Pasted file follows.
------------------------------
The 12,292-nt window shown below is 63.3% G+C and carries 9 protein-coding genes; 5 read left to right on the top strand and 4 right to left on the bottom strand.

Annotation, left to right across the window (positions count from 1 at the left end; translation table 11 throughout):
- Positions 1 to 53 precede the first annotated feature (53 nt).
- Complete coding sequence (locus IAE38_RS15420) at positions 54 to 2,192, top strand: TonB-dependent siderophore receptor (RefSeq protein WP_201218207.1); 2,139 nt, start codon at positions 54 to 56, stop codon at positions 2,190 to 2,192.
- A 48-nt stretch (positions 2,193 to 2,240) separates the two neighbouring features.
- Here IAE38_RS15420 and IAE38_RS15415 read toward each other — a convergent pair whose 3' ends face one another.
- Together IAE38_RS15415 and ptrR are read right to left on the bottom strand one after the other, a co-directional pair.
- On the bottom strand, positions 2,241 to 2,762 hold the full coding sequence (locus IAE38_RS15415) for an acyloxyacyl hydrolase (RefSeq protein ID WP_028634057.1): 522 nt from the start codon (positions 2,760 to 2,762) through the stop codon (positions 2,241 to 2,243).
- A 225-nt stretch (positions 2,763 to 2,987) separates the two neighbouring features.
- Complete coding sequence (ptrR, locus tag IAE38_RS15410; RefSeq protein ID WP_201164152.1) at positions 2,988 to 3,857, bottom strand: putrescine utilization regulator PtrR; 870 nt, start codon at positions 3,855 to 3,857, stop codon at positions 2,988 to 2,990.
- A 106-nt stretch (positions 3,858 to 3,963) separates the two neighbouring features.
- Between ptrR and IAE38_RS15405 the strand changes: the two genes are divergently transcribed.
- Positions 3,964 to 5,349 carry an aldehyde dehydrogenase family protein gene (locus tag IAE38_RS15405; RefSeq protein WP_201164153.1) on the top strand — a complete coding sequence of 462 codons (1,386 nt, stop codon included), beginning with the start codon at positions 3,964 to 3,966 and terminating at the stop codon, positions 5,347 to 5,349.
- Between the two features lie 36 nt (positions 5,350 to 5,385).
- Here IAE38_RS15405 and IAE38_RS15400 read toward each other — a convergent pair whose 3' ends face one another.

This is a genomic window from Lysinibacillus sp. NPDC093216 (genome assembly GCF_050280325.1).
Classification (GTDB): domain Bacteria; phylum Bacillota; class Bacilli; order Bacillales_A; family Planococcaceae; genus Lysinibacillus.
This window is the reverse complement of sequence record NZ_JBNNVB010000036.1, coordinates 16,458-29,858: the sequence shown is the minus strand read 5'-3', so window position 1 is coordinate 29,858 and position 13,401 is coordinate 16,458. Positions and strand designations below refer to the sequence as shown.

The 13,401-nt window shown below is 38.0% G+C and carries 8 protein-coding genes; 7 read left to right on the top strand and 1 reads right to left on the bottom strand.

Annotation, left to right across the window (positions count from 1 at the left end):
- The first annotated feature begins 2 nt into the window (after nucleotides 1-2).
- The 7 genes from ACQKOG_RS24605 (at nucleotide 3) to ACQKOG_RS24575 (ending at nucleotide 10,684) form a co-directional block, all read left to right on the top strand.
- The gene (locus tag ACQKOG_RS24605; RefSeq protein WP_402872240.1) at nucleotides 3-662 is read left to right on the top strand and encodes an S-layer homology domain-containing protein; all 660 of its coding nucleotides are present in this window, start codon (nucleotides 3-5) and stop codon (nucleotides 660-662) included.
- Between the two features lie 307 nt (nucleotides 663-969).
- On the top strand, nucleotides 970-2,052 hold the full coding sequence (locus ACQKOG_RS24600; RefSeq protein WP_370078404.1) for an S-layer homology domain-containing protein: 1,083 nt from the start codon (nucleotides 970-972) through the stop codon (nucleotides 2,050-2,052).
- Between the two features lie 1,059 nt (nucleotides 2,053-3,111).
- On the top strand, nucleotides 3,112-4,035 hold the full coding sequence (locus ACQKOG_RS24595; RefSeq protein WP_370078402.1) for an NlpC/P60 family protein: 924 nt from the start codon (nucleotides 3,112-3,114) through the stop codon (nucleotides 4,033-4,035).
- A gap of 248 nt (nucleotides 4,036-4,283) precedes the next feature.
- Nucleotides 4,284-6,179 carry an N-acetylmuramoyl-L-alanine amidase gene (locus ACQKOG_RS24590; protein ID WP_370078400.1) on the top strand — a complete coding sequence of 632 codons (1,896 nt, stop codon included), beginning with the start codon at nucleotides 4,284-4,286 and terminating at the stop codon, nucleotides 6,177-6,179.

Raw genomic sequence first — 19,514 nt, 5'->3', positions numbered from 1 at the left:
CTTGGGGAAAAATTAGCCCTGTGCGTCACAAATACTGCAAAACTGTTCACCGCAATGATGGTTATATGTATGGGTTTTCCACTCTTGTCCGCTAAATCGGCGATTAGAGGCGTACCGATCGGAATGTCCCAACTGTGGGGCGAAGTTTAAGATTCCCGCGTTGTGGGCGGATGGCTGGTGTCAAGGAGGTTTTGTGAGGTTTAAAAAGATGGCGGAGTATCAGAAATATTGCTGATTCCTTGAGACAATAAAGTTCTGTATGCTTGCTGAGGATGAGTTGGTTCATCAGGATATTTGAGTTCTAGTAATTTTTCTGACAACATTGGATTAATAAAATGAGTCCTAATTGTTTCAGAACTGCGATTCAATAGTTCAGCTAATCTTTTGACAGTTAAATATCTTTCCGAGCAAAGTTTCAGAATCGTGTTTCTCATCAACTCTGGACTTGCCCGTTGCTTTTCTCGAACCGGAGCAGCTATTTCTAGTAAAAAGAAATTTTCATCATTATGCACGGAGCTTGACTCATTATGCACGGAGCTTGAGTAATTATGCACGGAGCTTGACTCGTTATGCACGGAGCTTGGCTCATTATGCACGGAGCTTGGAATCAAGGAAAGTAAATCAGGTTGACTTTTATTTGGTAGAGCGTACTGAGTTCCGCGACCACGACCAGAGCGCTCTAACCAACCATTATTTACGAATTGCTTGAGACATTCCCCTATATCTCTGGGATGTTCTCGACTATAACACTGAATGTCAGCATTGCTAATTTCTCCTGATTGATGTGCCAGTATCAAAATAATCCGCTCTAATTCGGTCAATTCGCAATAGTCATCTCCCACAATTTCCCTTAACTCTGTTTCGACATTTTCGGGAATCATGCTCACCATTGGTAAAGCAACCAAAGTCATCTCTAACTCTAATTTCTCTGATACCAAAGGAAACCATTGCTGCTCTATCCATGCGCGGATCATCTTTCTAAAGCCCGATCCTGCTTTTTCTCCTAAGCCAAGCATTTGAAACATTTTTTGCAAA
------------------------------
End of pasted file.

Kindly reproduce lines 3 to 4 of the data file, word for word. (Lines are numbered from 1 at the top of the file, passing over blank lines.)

- Positions 1 to 53 precede the first annotated feature (53 nt).
- Complete coding sequence (locus IAE38_RS15420) at positions 54 to 2,192, top strand: TonB-dependent siderophore receptor (RefSeq protein WP_201218207.1); 2,139 nt, start codon at positions 54 to 56, stop codon at positions 2,190 to 2,192.